Mexican Cartels Spread Violence To Central America
First of a three-part series. Read Part 2 and Part 3.
Mexico's drug cartels are carving out new territory in Central America, in some of the poorest and most fragile countries in the hemisphere.
Mexican gangs are cutting clandestine airstrips in the Guatemalan jungle, laundering money in El Salvador and unloading boatloads of cocaine on the coast of Honduras.
The World Bank recently warned that narcotics trafficking poses one of the greatest threats to development in the region.
Guatemala is dealing with one of Mexico's most feared cartels: Los Zetas. The Zetas have been blamed for some of the worst massacres in Mexico's bloody drug war. Their presence in Guatemala has been no different.
Guatemala 's Wild West
In the capital of the northern Guatemalan Peten region, the bus station is just a small parking lot in the city's main market. Grimy vans and small buses idle by the curb, spewing clouds of powdery, black soot. Several of the drivers have pistols strapped conspicuously to their belts, and they call out the names of Mexican border posts — destinations for migrants, food smugglers and traveling merchants.
This is the Guatemalan equivalent of the Wild West — a remote, sparsely-populated area along Mexico's southern flank.
A local Catholic priest, Father Javier Pla, says in this area, there are few health clinics, schools, police posts or other government services.
"Eighty percent of the residents in the vast Peten province live off subsistence agriculture," he says, adding that there is little or no help from the government. "The consequence is this: people live poorly, or migrate to the United States, or align themselves with criminal groups in order to get by."
And over the last three years there's been a new, powerful criminal group offering work — the Zetas.
'A Huge Aggression' By The Cartels
Earlier this month, dozens of heavily armed gunmen, allegedly from the Zetas, stormed a cattle ranch near here. They tied up the ranch staff, beat them and left 27 people dead. Most were decapitated.
It was the worst massacre in Guatemala since the end of the civil war in 1996.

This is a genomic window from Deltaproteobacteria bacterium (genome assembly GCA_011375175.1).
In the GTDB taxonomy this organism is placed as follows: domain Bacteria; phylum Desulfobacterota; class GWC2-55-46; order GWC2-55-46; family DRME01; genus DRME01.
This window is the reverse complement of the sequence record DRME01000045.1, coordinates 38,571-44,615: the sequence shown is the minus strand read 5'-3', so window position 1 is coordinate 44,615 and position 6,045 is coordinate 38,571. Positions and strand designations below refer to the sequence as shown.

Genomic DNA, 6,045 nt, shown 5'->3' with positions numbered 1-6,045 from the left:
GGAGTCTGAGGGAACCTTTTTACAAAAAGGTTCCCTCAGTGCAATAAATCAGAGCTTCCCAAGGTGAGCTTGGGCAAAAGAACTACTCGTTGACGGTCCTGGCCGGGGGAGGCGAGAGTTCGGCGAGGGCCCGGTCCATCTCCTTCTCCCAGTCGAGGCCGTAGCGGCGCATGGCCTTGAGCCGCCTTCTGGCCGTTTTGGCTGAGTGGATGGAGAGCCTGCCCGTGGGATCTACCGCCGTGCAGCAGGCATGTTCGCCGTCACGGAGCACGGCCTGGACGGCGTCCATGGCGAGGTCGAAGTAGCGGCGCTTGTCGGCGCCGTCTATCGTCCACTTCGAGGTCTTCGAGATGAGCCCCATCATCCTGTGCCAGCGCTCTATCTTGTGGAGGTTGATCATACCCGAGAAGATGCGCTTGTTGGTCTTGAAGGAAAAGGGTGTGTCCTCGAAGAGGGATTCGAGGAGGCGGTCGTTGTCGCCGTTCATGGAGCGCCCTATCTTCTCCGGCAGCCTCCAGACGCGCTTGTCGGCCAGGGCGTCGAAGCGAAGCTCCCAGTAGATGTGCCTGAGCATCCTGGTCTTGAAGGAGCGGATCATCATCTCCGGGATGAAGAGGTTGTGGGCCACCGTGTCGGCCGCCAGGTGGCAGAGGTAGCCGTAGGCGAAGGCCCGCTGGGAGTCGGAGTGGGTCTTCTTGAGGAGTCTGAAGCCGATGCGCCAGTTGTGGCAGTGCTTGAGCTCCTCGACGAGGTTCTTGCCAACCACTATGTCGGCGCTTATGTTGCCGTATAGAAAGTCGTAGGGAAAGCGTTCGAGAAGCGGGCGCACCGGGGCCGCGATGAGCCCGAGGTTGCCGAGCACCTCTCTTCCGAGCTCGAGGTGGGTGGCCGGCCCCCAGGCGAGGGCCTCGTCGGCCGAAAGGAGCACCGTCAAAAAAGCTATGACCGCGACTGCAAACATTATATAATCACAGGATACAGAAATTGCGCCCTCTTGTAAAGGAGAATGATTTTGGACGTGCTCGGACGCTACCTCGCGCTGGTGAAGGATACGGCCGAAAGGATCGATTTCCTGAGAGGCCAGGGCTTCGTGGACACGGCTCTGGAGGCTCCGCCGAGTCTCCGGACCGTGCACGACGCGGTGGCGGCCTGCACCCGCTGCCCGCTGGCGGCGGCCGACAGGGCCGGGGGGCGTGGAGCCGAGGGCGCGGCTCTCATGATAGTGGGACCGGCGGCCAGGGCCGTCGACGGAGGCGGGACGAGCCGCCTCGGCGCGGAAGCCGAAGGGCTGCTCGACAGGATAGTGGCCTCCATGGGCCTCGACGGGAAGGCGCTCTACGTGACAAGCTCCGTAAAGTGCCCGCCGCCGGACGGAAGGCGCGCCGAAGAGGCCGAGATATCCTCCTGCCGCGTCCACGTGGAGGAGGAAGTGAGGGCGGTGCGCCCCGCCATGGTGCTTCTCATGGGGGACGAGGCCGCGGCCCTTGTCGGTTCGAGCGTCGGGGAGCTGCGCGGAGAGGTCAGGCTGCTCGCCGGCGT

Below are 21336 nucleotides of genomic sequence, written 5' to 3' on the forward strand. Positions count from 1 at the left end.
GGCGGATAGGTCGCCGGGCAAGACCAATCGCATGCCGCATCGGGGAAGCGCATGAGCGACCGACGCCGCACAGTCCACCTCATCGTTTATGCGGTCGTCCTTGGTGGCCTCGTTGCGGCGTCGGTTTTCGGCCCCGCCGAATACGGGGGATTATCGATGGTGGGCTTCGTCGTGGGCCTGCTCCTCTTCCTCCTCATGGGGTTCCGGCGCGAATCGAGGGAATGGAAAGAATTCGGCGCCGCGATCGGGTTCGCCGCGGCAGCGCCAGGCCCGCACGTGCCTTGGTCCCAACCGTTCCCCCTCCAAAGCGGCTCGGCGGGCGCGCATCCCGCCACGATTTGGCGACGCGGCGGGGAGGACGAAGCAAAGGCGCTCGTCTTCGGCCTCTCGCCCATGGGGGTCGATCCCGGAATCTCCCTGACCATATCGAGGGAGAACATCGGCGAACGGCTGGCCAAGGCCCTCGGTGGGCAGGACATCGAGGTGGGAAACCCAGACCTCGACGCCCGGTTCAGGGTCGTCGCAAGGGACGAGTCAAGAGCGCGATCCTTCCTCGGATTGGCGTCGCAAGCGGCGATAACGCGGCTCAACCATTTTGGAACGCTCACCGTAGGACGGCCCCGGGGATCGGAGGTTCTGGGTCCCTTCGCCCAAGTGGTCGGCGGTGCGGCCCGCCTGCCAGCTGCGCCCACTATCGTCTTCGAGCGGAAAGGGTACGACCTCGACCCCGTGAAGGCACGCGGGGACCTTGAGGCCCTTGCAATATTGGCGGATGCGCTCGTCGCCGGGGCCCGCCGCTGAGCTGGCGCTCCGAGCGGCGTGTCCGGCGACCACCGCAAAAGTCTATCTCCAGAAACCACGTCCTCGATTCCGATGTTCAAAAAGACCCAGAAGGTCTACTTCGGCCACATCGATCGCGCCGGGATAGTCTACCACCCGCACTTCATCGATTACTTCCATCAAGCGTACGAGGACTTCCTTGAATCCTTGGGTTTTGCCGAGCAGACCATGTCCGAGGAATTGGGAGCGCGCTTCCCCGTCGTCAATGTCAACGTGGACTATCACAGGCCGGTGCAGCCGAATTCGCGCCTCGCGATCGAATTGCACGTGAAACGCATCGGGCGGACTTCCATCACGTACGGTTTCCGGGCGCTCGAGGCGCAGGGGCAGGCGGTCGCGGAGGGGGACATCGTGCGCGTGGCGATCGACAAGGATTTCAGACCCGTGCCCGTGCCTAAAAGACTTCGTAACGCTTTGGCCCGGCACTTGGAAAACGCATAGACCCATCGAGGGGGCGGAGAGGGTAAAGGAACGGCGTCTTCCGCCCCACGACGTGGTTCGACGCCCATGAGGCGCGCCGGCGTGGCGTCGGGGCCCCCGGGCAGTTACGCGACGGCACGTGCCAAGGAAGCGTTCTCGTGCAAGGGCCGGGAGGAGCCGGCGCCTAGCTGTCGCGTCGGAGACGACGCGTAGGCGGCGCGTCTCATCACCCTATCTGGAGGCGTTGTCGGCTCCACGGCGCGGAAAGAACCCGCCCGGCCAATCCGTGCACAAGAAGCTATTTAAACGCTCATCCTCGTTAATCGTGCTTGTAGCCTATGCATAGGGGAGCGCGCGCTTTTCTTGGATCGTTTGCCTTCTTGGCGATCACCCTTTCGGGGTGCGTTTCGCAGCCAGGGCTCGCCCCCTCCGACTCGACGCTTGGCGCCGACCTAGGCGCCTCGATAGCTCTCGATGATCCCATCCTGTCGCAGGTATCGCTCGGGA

In an interview with NPR the day before the massacre, President Alvaro Colom said international drug trafficking gangs are the biggest threat facing Guatemala and the region.
"Definitely these groups are very strong financially. They're strong in terms of violence. They're strong in how they manipulate authorities," Colom said. "We are doing what we can against them with our limited resources."
The cartels, with their tens of billions of dollars in revenue each year, have access to machine guns and rocket-propelled grenades. They use airplanes, speed boats and even submarines to move cocaine from Colombia into the region. Under attack in Mexico, the Zetas have built their own airstrips in the Guatemalan jungle.
Colom said some parts of his country near the Mexican border are currently controlled by the cartels. The government is fighting back.
"It's a huge aggression. At times our resources are limited, but yes, we are regaining control of our territory," he said.
The push into Guatemala by the Zetas and other Mexican gangs has coincided with a significant rise in violent crime. Guatemala's murder rate is now twice that of Mexico's. And in neighboring Honduras, which faces a similar problem with drug traffickers, the situation is even worse: Honduras now has the highest homicide rate in the hemisphere.
Exploiting A Vacuum
Drug smuggling in Central America is nothing new. What has changed recently is the volume of drugs and the levels of violence.